"It is my hope that by working collaboratively with the members of the school community -- communicating, listening, trusting -- we may continue to build upon Great Neck's outstanding tradition of excellence," Prendergast said.

In addition, Gerald Cozine is the new principal of Great Neck North Middle School, replacing Anael Alston, who now is superintendent in upstate Hamilton. Cozine previously was assistant principal at Great Neck South Middle School and at Grand Avenue Middle School in Bellmore.

HERRICKS: New principal

Samuel M. Thompson is the new principal of Herricks High School, replacing Jane Modoono, who retired. Thompson had been assistant principal of Farmingdale High School since 2007.

"I will devote my time this year to exploring and assessing much of the successful things that have been established," Thompson said. "In this way, we can consider ways to increase the breadth and depth of each student's personal and academic development."

HICKSVILLE: New superintendent

Carl Bonuso is the Hicksville school district's new superintendent. He served as interim superintendent during the 2014-15 school year.

Before his work in Hicksville, he was interim superintendent of the Sag Harbor school district and superintendent of the Wantagh school district.

"During the past several months, as the search process unfolded, it became increasingly evident Dr. Bonuso possessed the superior qualities the Board of Education was seeking to lead the Hicksville district and students to the next level of excellence," school board president Phil Heckler said.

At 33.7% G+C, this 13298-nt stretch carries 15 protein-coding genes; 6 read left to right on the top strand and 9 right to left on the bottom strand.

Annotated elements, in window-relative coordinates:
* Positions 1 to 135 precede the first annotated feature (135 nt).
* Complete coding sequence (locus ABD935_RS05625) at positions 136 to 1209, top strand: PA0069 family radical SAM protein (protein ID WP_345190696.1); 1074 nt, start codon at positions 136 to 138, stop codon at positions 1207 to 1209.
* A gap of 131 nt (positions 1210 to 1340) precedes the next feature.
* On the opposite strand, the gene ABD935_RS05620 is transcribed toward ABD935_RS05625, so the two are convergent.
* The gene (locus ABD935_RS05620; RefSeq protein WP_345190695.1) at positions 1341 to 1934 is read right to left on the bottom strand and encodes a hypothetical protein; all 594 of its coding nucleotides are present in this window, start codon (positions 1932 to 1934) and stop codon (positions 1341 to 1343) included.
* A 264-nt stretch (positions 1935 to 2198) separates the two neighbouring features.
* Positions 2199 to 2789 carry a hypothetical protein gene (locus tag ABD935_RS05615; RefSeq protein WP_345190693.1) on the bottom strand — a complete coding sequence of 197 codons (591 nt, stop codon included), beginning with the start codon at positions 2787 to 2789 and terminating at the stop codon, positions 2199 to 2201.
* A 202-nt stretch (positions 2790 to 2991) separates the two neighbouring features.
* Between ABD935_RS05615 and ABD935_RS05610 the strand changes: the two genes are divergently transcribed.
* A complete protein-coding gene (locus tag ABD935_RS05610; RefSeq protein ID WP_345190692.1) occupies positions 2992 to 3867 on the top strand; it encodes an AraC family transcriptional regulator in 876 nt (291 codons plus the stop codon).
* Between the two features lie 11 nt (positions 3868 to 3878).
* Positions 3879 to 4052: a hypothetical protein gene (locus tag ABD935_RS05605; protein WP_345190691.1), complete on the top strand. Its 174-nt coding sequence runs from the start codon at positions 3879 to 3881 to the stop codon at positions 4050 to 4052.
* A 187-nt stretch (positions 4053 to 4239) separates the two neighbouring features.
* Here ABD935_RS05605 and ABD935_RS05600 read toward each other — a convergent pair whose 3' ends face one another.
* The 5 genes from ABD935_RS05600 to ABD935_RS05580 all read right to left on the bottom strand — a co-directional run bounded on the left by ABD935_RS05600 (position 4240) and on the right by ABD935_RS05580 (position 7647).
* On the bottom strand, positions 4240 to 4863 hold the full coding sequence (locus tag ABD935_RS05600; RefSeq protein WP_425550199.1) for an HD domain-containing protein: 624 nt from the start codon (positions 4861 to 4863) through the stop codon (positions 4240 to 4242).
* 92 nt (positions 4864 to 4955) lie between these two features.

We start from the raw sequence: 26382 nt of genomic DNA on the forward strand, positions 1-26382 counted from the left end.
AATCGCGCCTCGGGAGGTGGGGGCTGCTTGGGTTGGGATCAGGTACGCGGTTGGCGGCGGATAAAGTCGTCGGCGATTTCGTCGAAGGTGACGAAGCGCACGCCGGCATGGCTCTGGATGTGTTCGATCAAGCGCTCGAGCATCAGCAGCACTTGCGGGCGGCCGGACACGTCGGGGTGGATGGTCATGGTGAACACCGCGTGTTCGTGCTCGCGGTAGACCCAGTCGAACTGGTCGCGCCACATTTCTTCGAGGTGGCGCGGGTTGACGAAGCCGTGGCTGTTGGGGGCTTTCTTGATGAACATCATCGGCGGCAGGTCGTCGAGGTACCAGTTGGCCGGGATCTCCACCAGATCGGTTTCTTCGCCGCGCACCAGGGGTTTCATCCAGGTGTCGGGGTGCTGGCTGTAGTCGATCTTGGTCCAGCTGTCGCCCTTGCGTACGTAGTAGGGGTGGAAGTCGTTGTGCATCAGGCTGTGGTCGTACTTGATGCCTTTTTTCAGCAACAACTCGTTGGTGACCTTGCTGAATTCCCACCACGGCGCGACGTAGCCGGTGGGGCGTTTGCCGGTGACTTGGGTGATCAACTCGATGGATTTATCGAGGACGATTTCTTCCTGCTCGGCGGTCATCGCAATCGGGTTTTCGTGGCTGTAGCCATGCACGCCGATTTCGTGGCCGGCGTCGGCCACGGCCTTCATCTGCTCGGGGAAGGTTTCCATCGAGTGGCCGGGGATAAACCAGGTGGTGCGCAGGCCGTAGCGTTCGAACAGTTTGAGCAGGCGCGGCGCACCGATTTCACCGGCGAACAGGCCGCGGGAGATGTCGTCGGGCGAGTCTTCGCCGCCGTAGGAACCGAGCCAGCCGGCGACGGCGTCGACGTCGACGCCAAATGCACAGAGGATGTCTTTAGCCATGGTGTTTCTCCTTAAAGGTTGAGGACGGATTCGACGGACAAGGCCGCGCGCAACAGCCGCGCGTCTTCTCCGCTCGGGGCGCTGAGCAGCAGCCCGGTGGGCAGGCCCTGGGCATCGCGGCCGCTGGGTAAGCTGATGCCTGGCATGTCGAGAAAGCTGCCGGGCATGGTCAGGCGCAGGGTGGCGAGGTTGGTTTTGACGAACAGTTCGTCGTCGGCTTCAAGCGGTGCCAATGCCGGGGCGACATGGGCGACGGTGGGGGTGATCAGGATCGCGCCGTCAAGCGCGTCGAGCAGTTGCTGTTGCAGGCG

Bonuso said, "I look forward to continuing to work together on behalf of the children we love, support and serve."

PORT JEFFERSON: New principals

The Port Jefferson school district has appointed two new principals: Robert Neidig at Port Jefferson Middle School and Christine Austen at Earl L. Vandermeulen High School.

Neidig most recently was assistant principal of North Country Road Middle School in Miller Place. He replaced Antonio Santana, who now is principal of Glen Cove High School.

Austen replaced Matthew Murphy, who had resigned. She previously served as Port Jefferson's dean of students, technology integration specialist and library media specialist.

"It's wonderful to be given this opportunity to come home and give back to the community," Austen said. "Our goal is to prepare our students with skills that will last a lifetime."

EAST ISLIP: New principals

The East Islip school district has two new principals: Danielle Naccarato at Timber Point Elementary School and Hillary Bromberg at Ruth C. Kinney Elementary School.

Naccarato, who replaced Lisa Belz, was principal of Ruth C. Kinney Elementary for more than a decade. Bromberg, who replaced Naccarato, had been an assistant principal at William T. Rogers Middle School and at Fort Salonga and Park View elementary schools -- all in the Kings Park school district.

"I have a passion for education and the energy to help the learning environment thrive in an engaging way," Bromberg said. "I look forward to working with the community and staff as partners in education to help ensure children receive the best possible education in the globally competitive environment of the 21st century."

GREENPORT: New secondary principal

Gary Kalish is the new secondary principal in the Greenport school district, replacing Robert Feeney, who held the position on an interim basis.

Kalish, who is in charge of the high school and the junior high school, most recently was an assistant principal and International Baccalaureate coordinator at Pierson High School in Sag Harbor.

"I'm thrilled to be part of a community so rich in history," Kalish said. "I have felt very welcomed since my arrival. I look forward to building upon Greenport's legacy of success."